2017 Poetry Festival

April 17, 2017 by Guest Student Author

Three Prize-Winning Student Poems

Filed Under: Poetry, National Poetry Month, Poetry Month, Poetry Festival

Ingrained Pain

April 14, 2017 by Guest Student Author

by Miles DeClue '18

Filed Under: student voice, Poetry, National Poetry Month, Poetry Month, Student work, Student Writing

Twilight's Lullaby

April 14, 2017 by Guest Student Author

by Gwen Healy '19

Filed Under: student voice, Poetry, National Poetry Month, Student work, Student Writing

Choice vs. Chance

January 28, 2017 by Guest Student Author

by Micah (To'Londa) Torres '18. Performed in housemeeting on Martin Luther King Day. The quote that inspired it is included at the end.

Filed Under: Poetry, anti-racism, racism, Black Lives Matter

Cherished Imperfections

September 15, 2016 by Guest Student Author

(a poem by Amelia Opsahl '21, written for Karen Suchenski's Humanities 8 class)

I am from dusty New York Times newspapers in a precarious stack, displaced shoes and the smell of fried eggs.

Filed Under: Middle School, Poetry, Authentic self

Poem by Annalie Gilbert Keith '18

April 25, 2016 by Guest Student Author

Reflection

Filed Under: student voice, Poetry, National Poetry Month

Poem by Siobhan Pascal '16

April 12, 2016 by Guest Student Author

The Unchanging Nights

Filed Under: student voice, Poetry, National Poetry Month, Education

Poem by Harper Watson '16

April 11, 2016 by Guest Student Author

Garden of the Body

Filed Under: student voice, Poetry, National Poetry Month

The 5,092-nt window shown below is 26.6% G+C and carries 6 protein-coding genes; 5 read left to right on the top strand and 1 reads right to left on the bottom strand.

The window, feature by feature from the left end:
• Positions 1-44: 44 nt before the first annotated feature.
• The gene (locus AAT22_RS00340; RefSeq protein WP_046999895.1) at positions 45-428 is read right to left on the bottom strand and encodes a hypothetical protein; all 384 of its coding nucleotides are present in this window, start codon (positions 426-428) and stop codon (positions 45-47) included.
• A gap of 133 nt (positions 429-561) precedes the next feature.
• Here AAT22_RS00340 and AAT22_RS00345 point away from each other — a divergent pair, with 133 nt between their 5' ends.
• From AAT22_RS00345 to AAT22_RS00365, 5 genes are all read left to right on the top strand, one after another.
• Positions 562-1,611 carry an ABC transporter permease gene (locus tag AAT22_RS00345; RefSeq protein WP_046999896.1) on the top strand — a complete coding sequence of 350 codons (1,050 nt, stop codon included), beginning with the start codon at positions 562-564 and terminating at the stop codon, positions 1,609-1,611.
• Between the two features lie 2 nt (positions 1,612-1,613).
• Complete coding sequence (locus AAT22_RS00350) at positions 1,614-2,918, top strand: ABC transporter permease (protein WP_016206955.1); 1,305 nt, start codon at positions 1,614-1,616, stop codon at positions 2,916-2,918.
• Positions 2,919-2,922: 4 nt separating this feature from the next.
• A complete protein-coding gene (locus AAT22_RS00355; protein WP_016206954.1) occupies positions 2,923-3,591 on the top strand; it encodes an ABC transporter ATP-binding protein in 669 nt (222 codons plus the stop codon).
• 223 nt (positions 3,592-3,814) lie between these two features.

A Second Family

June 07, 2015 by Bill Ivey

A poem assembled from the words of every single middle schooler and read at the Eighth Grade Moving Up Ceremomy.

Filed Under: Poetry, 8th grade, Moving Up

The Gift of Tears

April 14, 2015 by Bill Ivey

"Hey, Bill's crying." I nodded quietly as the student reading her poem looked over at me and then continued.

The Humanities 7 class had just finished reading Part Four of I Am Malala and I had been at something of a loss for how to run the discussion. It's a short, painful section that begins immediately after the Taliban shot her for her advocacy of Western values (such as girls' education) and continues through her hopitalization in Pakistan to her being airlifted to England. I arrived in class prepared with several ideas for how to handle it, but it was only at the moment of truth that I decided to ask the students to write a poem in reaction to the section, telling them they would read their poem to the class but would not need to share it with me electronically. They set immediately to work, and eventually it was down to two students waiting for the last line of their poems to come to them. The others were already working independently on other things while waiting, so I could hope these students would not feel the pressure to stop before they genuinely felt ready.

Filed Under: Poetry, girls' education, In the Classroom, Malala Yousafzai